As part of its drill program that started in November 2011, Alder punched two holes, or 400 metres, on the prospective Bambana area to locate targets that could add tonnage and complement the existing stockpile resource. Bambana sits 4 km northwest of Santa Rita and hosts several copper-gold-silver porphyry prospects, including Tipispan and T3.
The two holes targeted an exotic copper-oxide zone Alder discovered through trenching on the T3 prospect. The drill results returned 13 metres of 1.23% copper, 0.36 gram gold and 10.63 grams silver, and 18 metres of 1.74% copper, 0.09 gram gold and 16.65 grams silver, confirming “the presence of shallow, high-grade, oxide copper and silver mineralization,” the company says.
Alder plans to continue assessing the targets at Bambana after it wraps-up the $1-million financing. To conserve cash, it stopped drilling last July.
As part of the recently amended private placement, the firm is offering 20 million units priced at 5¢ per unit for net proceeds of $1 million. Each unit comprises one share and half a warrant, with each full warrant allowing a holder to buy one share at 10¢ apiece within two years of the offer closing. The financing should wrap-up by April, with the proceeds going towards Alder’s 2013 exploration efforts and general corporate expenses.
This year, Alder aims to confirm the porphyry targets at Bambana and tackle the metallurgy and economics of processing the stockpile resource, along with additional ore from nearby targets.
“So we want to look at a bigger picture for the stockpiles without losing sight of the fact that we are really targeting a big porphyry system, and we’re starting to get some indications that we are tapping into something up there,” Arengi says.
Arengi predicts that production from the stockpiles and additional resource could start within the next two to three years. A scoping study for the small-scale operation is slated to begin in the fourth quarter and would evaluate the cost of building a mill to produce 1 million to 3 million lb. copper a year.
Meanwhile, Alder is trying to better understand the geological model at Rosita. Arengi says that the company’s trenching so far has helped reinterpret some of the geology at Rosita that now fits the porphyry model. The latest grab samples, published on Feb. 14, from the Tipispan copper-gold porphyry prospect, returned 4.46% copper, 10.84 grams gold and 97.4 grams silver, and 3.99% copper, 6.52 grams gold, 114.1 grams silver, 1.53% lead and 2.59% zinc, among other results.
“At the Tipispan prospect our geologists believe we are probably seeing, at least in part, a tropically weathered copper porphyry system with well-mineralized, high-grade transecting structures. You have a typical leached iron cap, where all the metals have been leached out. Underlying this, we have the supergene blanket where we get some high-grade base- and precious-metal mineralization — we have those in our trench results — and we think this may represent the high-grade structures. Below the supergene blanket is the lower-grade hypogene mineralization in the porphyry, and we have that in some of the historic diamond-drill results,” Arengi later explains in an email.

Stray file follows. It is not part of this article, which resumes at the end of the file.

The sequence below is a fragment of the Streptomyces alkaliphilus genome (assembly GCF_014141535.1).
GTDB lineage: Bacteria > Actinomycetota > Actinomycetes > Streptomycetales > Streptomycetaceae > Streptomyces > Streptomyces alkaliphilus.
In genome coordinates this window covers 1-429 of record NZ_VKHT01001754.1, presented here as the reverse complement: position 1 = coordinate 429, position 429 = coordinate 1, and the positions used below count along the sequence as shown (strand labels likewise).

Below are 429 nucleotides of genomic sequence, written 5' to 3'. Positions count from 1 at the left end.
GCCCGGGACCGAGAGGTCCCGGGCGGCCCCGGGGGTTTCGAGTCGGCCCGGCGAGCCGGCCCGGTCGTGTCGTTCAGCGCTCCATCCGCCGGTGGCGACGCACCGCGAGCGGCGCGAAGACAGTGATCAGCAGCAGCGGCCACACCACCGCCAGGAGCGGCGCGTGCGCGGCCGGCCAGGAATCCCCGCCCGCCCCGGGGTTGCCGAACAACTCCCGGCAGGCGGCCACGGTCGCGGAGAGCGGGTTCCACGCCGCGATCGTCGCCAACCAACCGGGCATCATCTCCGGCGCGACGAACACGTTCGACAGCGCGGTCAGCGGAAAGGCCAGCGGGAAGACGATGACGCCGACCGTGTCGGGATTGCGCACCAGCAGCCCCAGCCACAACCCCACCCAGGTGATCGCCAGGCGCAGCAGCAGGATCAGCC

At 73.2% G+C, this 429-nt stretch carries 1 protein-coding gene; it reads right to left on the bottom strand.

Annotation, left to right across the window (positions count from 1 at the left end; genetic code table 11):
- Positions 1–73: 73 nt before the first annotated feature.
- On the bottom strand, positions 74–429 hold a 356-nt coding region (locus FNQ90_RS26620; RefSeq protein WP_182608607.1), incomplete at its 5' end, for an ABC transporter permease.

Alder hopes the work it’s putting into understanding the system will help it locate “the elephant,” or the big porphyry system. Arengi says he believes the firm is well-situated to make that discovery, noting the region hosts a long history of mining, favourable geology and three current producing gold mines.
The firm is one of the four companies in Nicaragua’s prolific mining triangle, which has a historic production of more than 5 million oz. gold, 4 million oz. silver, 143,335 tonnes (158,000 tons) copper and 96,161 tonnes (106,000 tons) zinc. The other players include Calibre, B2Gold (BTO-T) — Nicaragua’s largest gold producer, and operator of the La Libertad and El Limon gold mines — and Hemco Nicaragua, a private company that runs Bonanza, the country’s third gold mine.
Along with the history of mining, Nicaragua is ranked as one of the safest countries in Central America, with a stable government and tax regime. Companies have to pay a 3% net smelter return royalty and a 30% tax on net profits.
Some 7 km away from the Rosita project, Calibre and B2Gold discovered the Primavera porphyry copper-gold target last January. Calibre says the 25 sq. km project is geologically similar to Newcrest Mining’s Cadia-Ridgeway porphyry gold-copper mine in Australia.
Arengi says that Rosita and other deposits in northeast Nicaragua have intrusive-hosted copper mineralization, which is associated with high precious-metal content. For instance, Primavera contains gold, while Rosita hosts silver-and-gold mineralization.
Arengi adds that “it’s one of the best — it really is. It is a metallogenic region that has just begun to reveal its true potential.”
Alder has a team of 20 on the ground, including a country manager, two geologists and local personnel. It has an office in Managua and an exploration house in Rosita, along with a main office in Toronto.
It recently closed at 5¢, within a 52-week range of 4.5¢ to 25¢. It has 72.7 million shares outstanding.